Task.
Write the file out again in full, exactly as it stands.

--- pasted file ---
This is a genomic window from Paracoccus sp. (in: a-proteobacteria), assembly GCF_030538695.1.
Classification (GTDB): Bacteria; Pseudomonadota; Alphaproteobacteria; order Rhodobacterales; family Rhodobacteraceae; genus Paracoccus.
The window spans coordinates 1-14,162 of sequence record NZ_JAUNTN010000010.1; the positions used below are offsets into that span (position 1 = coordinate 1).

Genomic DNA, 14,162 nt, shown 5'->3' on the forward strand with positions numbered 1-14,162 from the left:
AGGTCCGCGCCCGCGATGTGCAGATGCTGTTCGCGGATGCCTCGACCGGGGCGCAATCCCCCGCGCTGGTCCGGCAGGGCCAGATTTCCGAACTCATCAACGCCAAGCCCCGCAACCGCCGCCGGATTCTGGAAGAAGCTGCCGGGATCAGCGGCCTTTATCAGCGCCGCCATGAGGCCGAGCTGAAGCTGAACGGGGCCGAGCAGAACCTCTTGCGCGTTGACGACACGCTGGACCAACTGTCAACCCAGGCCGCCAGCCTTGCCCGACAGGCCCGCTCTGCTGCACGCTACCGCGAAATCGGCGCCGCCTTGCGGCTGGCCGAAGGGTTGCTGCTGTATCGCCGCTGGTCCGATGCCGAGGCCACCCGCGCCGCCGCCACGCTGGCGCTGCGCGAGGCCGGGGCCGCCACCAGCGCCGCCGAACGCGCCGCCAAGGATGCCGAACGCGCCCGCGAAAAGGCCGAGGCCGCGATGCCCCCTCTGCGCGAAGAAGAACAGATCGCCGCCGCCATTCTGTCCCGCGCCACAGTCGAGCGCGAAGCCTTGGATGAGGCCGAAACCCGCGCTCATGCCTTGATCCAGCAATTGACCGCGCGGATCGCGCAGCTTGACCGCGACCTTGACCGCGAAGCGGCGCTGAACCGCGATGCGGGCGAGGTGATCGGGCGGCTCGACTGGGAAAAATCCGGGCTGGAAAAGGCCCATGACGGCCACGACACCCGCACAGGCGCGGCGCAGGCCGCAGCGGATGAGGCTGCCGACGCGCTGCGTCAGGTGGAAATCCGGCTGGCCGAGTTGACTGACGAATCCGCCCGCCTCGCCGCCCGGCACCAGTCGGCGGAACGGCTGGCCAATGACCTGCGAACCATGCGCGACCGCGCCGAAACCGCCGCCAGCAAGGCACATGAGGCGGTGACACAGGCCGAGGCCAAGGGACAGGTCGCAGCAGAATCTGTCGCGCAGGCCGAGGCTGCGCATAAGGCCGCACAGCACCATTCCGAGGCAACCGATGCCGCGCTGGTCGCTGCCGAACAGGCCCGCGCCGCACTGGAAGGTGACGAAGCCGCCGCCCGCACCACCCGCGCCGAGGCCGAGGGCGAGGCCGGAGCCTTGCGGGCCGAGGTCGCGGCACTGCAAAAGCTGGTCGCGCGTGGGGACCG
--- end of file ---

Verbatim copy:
This is a genomic window from Paracoccus sp. (in: a-proteobacteria), assembly GCF_030538695.1.
Classification (GTDB): Bacteria; Pseudomonadota; Alphaproteobacteria; order Rhodobacterales; family Rhodobacteraceae; genus Paracoccus.
The window spans coordinates 1-14,162 of sequence record NZ_JAUNTN010000010.1; the positions used below are offsets into that span (position 1 = coordinate 1).

Genomic DNA, 14,162 nt, shown 5'->3' on the forward strand with positions numbered 1-14,162 from the left:
AGGTCCGCGCCCGCGATGTGCAGATGCTGTTCGCGGATGCCTCGACCGGGGCGCAATCCCCCGCGCTGGTCCGGCAGGGCCAGATTTCCGAACTCATCAACGCCAAGCCCCGCAACCGCCGCCGGATTCTGGAAGAAGCTGCCGGGATCAGCGGCCTTTATCAGCGCCGCCATGAGGCCGAGCTGAAGCTGAACGGGGCCGAGCAGAACCTCTTGCGCGTTGACGACACGCTGGACCAACTGTCAACCCAGGCCGCCAGCCTTGCCCGACAGGCCCGCTCTGCTGCACGCTACCGCGAAATCGGCGCCGCCTTGCGGCTGGCCGAAGGGTTGCTGCTGTATCGCCGCTGGTCCGATGCCGAGGCCACCCGCGCCGCCGCCACGCTGGCGCTGCGCGAGGCCGGGGCCGCCACCAGCGCCGCCGAACGCGCCGCCAAGGATGCCGAACGCGCCCGCGAAAAGGCCGAGGCCGCGATGCCCCCTCTGCGCGAAGAAGAACAGATCGCCGCCGCCATTCTGTCCCGCGCCACAGTCGAGCGCGAAGCCTTGGATGAGGCCGAAACCCGCGCTCATGCCTTGATCCAGCAATTGACCGCGCGGATCGCGCAGCTTGACCGCGACCTTGACCGCGAAGCGGCGCTGAACCGCGATGCGGGCGAGGTGATCGGGCGGCTCGACTGGGAAAAATCCGGGCTGGAAAAGGCCCATGACGGCCACGACACCCGCACAGGCGCGGCGCAGGCCGCAGCGGATGAGGCTGCCGACGCGCTGCGTCAGGTGGAAATCCGGCTGGCCGAGTTGACTGACGAATCCGCCCGCCTCGCCGCCCGGCACCAGTCGGCGGAACGGCTGGCCAATGACCTGCGAACCATGCGCGACCGCGCCGAAACCGCCGCCAGCAAGGCACATGAGGCGGTGACACAGGCCGAGGCCAAGGGACAGGTCGCAGCAGAATCTGTCGCGCAGGCCGAGGCTGCGCATAAGGCCGCACAGCACCATTCCGAGGCAACCGATGCCGCGCTGGTCGCTGCCGAACAGGCCCGCGCCGCACTGGAAGGTGACGAAGCCGCCGCCCGCACCACCCGCGCCGAGGCCGAGGGCGAGGCCGGAGCCTTGCGGGCCGAGGTCGCGGCACTGCAAAAGCTGGTCGCGCGTGGGGACCG